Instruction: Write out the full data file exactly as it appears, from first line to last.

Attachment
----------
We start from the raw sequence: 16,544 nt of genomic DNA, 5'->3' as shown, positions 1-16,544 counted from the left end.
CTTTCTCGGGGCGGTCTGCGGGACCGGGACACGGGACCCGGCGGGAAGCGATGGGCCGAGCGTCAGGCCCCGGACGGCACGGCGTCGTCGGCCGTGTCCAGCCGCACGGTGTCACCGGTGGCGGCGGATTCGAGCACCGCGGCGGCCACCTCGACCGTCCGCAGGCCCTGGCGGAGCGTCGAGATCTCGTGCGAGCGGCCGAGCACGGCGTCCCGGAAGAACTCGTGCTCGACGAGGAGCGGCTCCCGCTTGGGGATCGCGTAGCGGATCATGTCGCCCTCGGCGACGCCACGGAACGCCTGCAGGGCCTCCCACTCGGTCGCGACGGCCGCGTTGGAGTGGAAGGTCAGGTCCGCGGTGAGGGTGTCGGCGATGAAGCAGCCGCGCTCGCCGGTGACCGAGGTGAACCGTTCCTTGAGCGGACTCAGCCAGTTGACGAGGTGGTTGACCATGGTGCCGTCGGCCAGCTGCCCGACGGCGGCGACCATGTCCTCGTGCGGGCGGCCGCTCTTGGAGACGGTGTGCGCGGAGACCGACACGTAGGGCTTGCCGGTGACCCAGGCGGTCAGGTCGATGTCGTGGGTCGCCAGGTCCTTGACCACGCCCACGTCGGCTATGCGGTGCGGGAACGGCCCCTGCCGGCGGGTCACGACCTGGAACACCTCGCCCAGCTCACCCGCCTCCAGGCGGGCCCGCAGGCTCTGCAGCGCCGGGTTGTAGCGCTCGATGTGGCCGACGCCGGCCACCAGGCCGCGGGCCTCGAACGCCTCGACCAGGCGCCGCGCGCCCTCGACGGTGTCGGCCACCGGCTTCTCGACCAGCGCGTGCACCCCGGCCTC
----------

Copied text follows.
We start from the raw sequence: 16,544 nt of genomic DNA, 5'->3' as shown, positions 1-16,544 counted from the left end.
CTTTCTCGGGGCGGTCTGCGGGACCGGGACACGGGACCCGGCGGGAAGCGATGGGCCGAGCGTCAGGCCCCGGACGGCACGGCGTCGTCGGCCGTGTCCAGCCGCACGGTGTCACCGGTGGCGGCGGATTCGAGCACCGCGGCGGCCACCTCGACCGTCCGCAGGCCCTGGCGGAGCGTCGAGATCTCGTGCGAGCGGCCGAGCACGGCGTCCCGGAAGAACTCGTGCTCGACGAGGAGCGGCTCCCGCTTGGGGATCGCGTAGCGGATCATGTCGCCCTCGGCGACGCCACGGAACGCCTGCAGGGCCTCCCACTCGGTCGCGACGGCCGCGTTGGAGTGGAAGGTCAGGTCCGCGGTGAGGGTGTCGGCGATGAAGCAGCCGCGCTCGCCGGTGACCGAGGTGAACCGTTCCTTGAGCGGACTCAGCCAGTTGACGAGGTGGTTGACCATGGTGCCGTCGGCCAGCTGCCCGACGGCGGCGACCATGTCCTCGTGCGGGCGGCCGCTCTTGGAGACGGTGTGCGCGGAGACCGACACGTAGGGCTTGCCGGTGACCCAGGCGGTCAGGTCGATGTCGTGGGTCGCCAGGTCCTTGACCACGCCCACGTCGGCTATGCGGTGCGGGAACGGCCCCTGCCGGCGGGTCACGACCTGGAACACCTCGCCCAGCTCACCCGCCTCCAGGCGGGCCCGCAGGCTCTGCAGCGCCGGGTTGTAGCGCTCGATGTGGCCGACGCCGGCCACCAGGCCGCGGGCCTCGAACGCCTCGACCAGGCGCCGCGCGCCCTCGACGGTGTCGGCCACCGGCTTCTCGACCAGCGCGTGCACCCCGGCCTC